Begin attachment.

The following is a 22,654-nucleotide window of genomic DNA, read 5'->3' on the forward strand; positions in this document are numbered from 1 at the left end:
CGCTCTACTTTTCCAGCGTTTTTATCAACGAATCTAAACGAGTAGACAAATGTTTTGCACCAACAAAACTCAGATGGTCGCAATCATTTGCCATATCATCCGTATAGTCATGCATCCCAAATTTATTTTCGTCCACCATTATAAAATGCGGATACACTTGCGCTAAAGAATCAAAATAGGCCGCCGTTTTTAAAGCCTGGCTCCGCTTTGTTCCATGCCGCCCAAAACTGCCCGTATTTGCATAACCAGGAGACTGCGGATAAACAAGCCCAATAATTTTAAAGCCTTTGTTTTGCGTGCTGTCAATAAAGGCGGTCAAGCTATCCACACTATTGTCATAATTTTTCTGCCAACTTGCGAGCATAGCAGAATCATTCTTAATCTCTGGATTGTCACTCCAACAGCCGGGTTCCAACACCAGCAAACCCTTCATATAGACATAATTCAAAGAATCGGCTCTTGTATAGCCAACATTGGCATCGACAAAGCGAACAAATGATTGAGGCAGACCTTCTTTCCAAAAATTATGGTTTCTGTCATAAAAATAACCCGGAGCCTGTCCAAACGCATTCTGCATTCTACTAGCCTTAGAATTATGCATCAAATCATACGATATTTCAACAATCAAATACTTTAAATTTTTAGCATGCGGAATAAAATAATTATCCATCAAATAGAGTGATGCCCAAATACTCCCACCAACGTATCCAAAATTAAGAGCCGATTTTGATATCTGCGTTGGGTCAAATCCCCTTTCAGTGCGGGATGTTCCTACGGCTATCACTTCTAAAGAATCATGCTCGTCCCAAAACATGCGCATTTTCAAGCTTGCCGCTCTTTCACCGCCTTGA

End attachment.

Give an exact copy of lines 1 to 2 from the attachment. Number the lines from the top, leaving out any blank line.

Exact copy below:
The following is a 22,654-nucleotide window of genomic DNA, read 5'->3' on the forward strand; positions in this document are numbered from 1 at the left end:
CGCTCTACTTTTCCAGCGTTTTTATCAACGAATCTAAACGAGTAGACAAATGTTTTGCACCAACAAAACTCAGATGGTCGCAATCATTTGCCATATCATCCGTATAGTCATGCATCCCAAATTTATTTTCGTCCACCATTATAAAATGCGGATACACTTGCGCTAAAGAATCAAAATAGGCCGCCGTTTTTAAAGCCTGGCTCCGCTTTGTTCCATGCCGCCCAAAACTGCCCGTATTTGCATAACCAGGAGACTGCGGATAAACAAGCCCAATAATTTTAAAGCCTTTGTTTTGCGTGCTGTCAATAAAGGCGGTCAAGCTATCCACACTATTGTCATAATTTTTCTGCCAACTTGCGAGCATAGCAGAATCATTCTTAATCTCTGGATTGTCACTCCAACAGCCGGGTTCCAACACCAGCAAACCCTTCATATAGACATAATTCAAAGAATCGGCTCTTGTATAGCCAACATTGGCATCGACAAAGCGAACAAATGATTGAGGCAGACCTTCTTTCCAAAAATTATGGTTTCTGTCATAAAAATAACCCGGAGCCTGTCCAAACGCATTCTGCATTCTACTAGCCTTAGAATTATGCATCAAATCATACGATATTTCAACAATCAAATACTTTAAATTTTTAGCATGCGGAATAAAATAATTATCCATCAAATAGAGTGATGCCCAAATACTCCCACCAACGTATCCAAAATTAAGAGCCGATTTTGATATCTGCGTTGGGTCAAATCCCCTTTCAGTGCGGGATGTTCCTACGGCTATCACTTCTAAAGAATCATGCTCGTCCCAAAACATGCGCATTTTCAAGCTTGCCGCTCTTTCACCGCCTTGA